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Summary:

Tim Wu, who coined the term “net neutrality,” is running for office in New York. His campaign could raise the profile of broadband policy as a national political issue.

Tim Wu
photo: Tim Wu

Can a professor ride popular outrage to take down a powerful politician? Well, after House Majority leader Eric Cantor’s shocking loss to an economics prof last week, anything seems possible.

The latest, in case you missed it, is that Columbia law professor Tim Wu is taking part in a primary challenge to New York governor Andrew Cuomo, and he is using the platform to call attention to how big companies are exerting monopoly-like power over broadband service.

“We think antitrust policy is important. It used to be Standard Oil … now it’s Comcast,” Wu told BuzzFeed, who reported on Friday that Wu is running for lieutenant governor alongside Zephyr Teachout, a Fordham law professor mounting a populist campaign against Cuomo.

Wu’s role in the campaign is significant because his writings and scholarship have exerted considerable influence in debates over the country’s internet policy, as well as on copyright and antitrust issues.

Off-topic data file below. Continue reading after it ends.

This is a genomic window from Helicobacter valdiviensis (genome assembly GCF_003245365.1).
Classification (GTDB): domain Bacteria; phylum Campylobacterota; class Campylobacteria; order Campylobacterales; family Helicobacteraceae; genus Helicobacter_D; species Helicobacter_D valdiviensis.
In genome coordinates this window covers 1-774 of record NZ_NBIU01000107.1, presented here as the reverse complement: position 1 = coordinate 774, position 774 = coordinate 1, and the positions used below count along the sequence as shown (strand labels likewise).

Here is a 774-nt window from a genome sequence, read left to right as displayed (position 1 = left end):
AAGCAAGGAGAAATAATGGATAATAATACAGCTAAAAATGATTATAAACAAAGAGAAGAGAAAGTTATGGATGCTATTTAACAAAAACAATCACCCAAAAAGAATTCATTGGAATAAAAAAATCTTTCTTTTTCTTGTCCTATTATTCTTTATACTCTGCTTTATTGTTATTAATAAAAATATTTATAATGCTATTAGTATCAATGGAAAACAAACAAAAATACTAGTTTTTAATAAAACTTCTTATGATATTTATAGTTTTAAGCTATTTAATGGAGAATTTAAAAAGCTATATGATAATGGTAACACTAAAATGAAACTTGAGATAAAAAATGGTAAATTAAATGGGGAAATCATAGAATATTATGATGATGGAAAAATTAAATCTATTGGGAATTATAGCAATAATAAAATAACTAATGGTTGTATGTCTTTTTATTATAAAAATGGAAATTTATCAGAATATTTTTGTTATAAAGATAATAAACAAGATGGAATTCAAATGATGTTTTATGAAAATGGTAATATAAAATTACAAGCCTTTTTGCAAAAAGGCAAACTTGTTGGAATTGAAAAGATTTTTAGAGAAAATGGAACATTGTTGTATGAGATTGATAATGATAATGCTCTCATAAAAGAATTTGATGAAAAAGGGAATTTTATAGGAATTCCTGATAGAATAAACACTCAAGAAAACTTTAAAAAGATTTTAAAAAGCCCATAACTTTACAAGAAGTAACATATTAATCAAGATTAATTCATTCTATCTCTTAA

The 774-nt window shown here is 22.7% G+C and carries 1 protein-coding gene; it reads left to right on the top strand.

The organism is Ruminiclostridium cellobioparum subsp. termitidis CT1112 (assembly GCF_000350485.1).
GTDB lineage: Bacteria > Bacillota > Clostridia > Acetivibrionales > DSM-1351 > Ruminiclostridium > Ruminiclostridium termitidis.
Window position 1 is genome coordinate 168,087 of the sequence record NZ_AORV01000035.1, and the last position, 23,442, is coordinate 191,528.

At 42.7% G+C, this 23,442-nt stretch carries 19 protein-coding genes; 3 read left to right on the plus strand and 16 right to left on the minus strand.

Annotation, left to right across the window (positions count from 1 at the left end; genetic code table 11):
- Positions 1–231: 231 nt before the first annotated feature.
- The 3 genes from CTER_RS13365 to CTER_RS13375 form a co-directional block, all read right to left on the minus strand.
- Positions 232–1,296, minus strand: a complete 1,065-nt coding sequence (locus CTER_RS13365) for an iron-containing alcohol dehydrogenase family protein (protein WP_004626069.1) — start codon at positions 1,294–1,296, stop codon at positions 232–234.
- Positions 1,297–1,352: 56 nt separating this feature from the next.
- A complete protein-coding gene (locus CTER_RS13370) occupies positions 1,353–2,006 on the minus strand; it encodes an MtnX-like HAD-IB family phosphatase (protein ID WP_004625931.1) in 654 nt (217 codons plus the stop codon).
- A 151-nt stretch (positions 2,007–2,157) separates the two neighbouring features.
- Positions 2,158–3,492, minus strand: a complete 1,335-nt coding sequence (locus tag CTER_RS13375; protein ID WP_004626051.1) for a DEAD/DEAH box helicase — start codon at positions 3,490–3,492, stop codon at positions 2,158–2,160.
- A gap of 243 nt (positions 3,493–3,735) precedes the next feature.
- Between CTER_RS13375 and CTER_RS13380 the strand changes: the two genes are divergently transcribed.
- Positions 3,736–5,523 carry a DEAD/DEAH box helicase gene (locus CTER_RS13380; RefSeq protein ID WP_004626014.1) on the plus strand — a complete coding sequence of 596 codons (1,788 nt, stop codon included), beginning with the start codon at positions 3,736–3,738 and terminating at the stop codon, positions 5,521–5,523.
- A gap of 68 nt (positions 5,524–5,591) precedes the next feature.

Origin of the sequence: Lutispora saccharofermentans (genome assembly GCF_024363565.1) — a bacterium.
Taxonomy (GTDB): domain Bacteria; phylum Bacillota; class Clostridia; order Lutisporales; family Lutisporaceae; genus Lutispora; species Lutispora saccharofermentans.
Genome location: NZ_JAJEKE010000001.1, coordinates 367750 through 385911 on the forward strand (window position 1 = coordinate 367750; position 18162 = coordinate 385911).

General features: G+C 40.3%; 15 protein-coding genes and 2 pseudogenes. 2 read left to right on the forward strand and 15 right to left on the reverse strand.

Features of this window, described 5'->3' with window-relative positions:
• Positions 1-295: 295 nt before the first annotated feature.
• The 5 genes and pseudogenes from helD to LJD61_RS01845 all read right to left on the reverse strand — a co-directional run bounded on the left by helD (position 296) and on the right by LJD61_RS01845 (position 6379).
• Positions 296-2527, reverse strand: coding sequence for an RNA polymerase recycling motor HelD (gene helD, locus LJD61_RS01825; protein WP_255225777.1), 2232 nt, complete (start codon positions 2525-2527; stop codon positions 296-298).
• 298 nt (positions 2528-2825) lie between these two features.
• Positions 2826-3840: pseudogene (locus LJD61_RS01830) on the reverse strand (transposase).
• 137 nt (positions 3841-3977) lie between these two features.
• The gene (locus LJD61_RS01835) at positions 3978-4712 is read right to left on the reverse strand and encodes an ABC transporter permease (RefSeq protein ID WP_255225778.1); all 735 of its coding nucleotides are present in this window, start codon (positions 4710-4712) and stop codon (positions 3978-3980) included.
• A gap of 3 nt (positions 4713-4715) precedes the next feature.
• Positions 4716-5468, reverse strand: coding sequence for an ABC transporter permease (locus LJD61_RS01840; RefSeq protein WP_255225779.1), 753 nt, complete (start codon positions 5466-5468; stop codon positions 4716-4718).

Indeed, Wu coined the phrase “net neutrality” and his 2010 book on the subject The Master Switch, is popular among academics and policy types.

Realistically, Wu and Teachout’s bid for the Democratic gubernatorial nomination may be a long shot — the incumbent, who is reportedly eyeing an eventual presidential nomination, appears to have Albany’s powerful machine behind him, and is poised to swat away any challengers.

But Wu’s candidacy could at least raise the profile of net neutrality as a national political issue, especially at a time when the cable industry is pressuring states to throw roadblocks in front of municipal broadband expansion.

For now, Wu appears optimistic. Here’s two recent tweets, including a reply to Slate’s editor Jacob Weisburg:

  1. Bravo for Wu. We need more diligent people like him out there. In Canada we recently won certain privacy rights. The government can’t request information about somebody from the telecom’s without a warrant.
    Leslie

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